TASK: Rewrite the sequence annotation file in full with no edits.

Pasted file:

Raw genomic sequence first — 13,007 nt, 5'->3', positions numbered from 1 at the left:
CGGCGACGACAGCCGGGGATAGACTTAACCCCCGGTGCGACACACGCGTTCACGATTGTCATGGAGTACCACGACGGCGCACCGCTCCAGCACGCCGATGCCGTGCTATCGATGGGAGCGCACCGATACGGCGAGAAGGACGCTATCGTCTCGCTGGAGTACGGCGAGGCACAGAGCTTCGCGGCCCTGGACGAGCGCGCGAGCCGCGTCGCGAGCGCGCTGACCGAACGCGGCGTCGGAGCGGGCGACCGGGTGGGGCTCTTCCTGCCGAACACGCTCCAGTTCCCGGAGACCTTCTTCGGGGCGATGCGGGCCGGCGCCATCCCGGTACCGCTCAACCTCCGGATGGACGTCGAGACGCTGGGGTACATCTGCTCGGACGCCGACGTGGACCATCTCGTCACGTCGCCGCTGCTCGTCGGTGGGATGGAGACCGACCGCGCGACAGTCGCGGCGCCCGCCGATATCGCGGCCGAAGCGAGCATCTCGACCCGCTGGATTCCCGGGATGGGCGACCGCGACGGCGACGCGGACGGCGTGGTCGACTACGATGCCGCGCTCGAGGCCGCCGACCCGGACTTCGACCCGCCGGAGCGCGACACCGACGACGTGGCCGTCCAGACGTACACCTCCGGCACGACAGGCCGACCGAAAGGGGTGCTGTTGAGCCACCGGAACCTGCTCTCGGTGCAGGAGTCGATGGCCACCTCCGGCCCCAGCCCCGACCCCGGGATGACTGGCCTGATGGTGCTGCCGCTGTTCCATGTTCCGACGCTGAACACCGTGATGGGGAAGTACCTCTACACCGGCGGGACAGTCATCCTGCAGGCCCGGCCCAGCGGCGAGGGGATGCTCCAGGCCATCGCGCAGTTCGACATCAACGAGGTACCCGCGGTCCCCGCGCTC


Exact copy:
Raw genomic sequence first — 13,007 nt, 5'->3', positions numbered from 1 at the left:
CGGCGACGACAGCCGGGGATAGACTTAACCCCCGGTGCGACACACGCGTTCACGATTGTCATGGAGTACCACGACGGCGCACCGCTCCAGCACGCCGATGCCGTGCTATCGATGGGAGCGCACCGATACGGCGAGAAGGACGCTATCGTCTCGCTGGAGTACGGCGAGGCACAGAGCTTCGCGGCCCTGGACGAGCGCGCGAGCCGCGTCGCGAGCGCGCTGACCGAACGCGGCGTCGGAGCGGGCGACCGGGTGGGGCTCTTCCTGCCGAACACGCTCCAGTTCCCGGAGACCTTCTTCGGGGCGATGCGGGCCGGCGCCATCCCGGTACCGCTCAACCTCCGGATGGACGTCGAGACGCTGGGGTACATCTGCTCGGACGCCGACGTGGACCATCTCGTCACGTCGCCGCTGCTCGTCGGTGGGATGGAGACCGACCGCGCGACAGTCGCGGCGCCCGCCGATATCGCGGCCGAAGCGAGCATCTCGACCCGCTGGATTCCCGGGATGGGCGACCGCGACGGCGACGCGGACGGCGTGGTCGACTACGATGCCGCGCTCGAGGCCGCCGACCCGGACTTCGACCCGCCGGAGCGCGACACCGACGACGTGGCCGTCCAGACGTACACCTCCGGCACGACAGGCCGACCGAAAGGGGTGCTGTTGAGCCACCGGAACCTGCTCTCGGTGCAGGAGTCGATGGCCACCTCCGGCCCCAGCCCCGACCCCGGGATGACTGGCCTGATGGTGCTGCCGCTGTTCCATGTTCCGACGCTGAACACCGTGATGGGGAAGTACCTCTACACCGGCGGGACAGTCATCCTGCAGGCCCGGCCCAGCGGCGAGGGGATGCTCCAGGCCATCGCGCAGTTCGACATCAACGAGGTACCCGCGGTCCCCGCGCTC